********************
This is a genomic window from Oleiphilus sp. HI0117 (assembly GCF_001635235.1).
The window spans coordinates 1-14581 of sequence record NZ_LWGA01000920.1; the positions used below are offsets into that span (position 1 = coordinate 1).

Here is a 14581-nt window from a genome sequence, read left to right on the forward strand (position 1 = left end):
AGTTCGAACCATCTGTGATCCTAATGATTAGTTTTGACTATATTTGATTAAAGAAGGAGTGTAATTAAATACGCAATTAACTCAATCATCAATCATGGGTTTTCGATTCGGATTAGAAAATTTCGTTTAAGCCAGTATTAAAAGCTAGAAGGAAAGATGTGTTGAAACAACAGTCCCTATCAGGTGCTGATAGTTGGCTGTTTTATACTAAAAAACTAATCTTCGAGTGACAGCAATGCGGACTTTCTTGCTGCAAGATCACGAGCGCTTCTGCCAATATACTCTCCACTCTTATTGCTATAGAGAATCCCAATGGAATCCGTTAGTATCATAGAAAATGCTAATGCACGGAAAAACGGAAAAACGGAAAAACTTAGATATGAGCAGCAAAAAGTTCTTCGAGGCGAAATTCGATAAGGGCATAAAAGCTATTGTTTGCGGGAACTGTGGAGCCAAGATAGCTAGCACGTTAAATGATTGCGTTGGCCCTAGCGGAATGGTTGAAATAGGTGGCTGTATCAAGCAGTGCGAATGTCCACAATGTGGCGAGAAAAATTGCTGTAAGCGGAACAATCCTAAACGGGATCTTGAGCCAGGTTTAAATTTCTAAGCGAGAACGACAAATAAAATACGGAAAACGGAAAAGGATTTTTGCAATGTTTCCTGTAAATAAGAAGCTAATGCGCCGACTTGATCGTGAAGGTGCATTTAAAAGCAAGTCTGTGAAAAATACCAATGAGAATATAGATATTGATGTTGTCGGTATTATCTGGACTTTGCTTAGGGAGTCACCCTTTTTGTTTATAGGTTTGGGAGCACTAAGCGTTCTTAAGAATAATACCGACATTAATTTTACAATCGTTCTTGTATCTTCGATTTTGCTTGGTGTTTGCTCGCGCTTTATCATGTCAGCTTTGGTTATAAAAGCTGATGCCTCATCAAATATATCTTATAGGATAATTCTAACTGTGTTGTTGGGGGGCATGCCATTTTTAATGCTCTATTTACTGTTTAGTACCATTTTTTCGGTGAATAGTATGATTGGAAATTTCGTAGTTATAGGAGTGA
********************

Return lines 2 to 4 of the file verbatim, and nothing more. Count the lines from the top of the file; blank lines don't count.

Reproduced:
The window spans coordinates 1-14581 of sequence record NZ_LWGA01000920.1; the positions used below are offsets into that span (position 1 = coordinate 1).

Here is a 14581-nt window from a genome sequence, read left to right on the forward strand (position 1 = left end):
AGTTCGAACCATCTGTGATCCTAATGATTAGTTTTGACTATATTTGATTAAAGAAGGAGTGTAATTAAATACGCAATTAACTCAATCATCAATCATGGGTTTTCGATTCGGATTAGAAAATTTCGTTTAAGCCAGTATTAAAAGCTAGAAGGAAAGATGTGTTGAAACAACAGTCCCTATCAGGTGCTGATAGTTGGCTGTTTTATACTAAAAAACTAATCTTCGAGTGACAGCAATGCGGACTTTCTTGCTGCAAGATCACGAGCGCTTCTGCCAATATACTCTCCACTCTTATTGCTATAGAGAATCCCAATGGAATCCGTTAGTATCATAGAAAATGCTAATGCACGGAAAAACGGAAAAACGGAAAAACTTAGATATGAGCAGCAAAAAGTTCTTCGAGGCGAAATTCGATAAGGGCATAAAAGCTATTGTTTGCGGGAACTGTGGAGCCAAGATAGCTAGCACGTTAAATGATTGCGTTGGCCCTAGCGGAATGGTTGAAATAGGTGGCTGTATCAAGCAGTGCGAATGTCCACAATGTGGCGAGAAAAATTGCTGTAAGCGGAACAATCCTAAACGGGATCTTGAGCCAGGTTTAAATTTCTAAGCGAGAACGACAAATAAAATACGGAAAACGGAAAAGGATTTTTGCAATGTTTCCTGTAAATAAGAAGCTAATGCGCCGACTTGATCGTGAAGGTGCATTTAAAAGCAAGTCTGTGAAAAATACCAATGAGAATATAGATATTGATGTTGTCGGTATTATCTGGACTTTGCTTAGGGAGTCACCCTTTTTGTTTATAGGTTTGGGAGCACTAAGCGTTCTTAAGAATAATACCGACATTAATTTTACAATCGTTCTTGTATCTTCGATTTTGCTTGGTGTTTGCTCGCGCTTTATCATGTCAGCTTTGGTTATAAAAGCTGATGCCTCATCAAATATATCTTATAGGATAATTCTAACTGTGTTGTTGGGGGGCATGCCATTTTTAATGCTCTATTTACTGTTTAGTACCATTTTTTCGGTGAATAGTATGATTGGAAATTTCGTAGTTATAGGAGTGA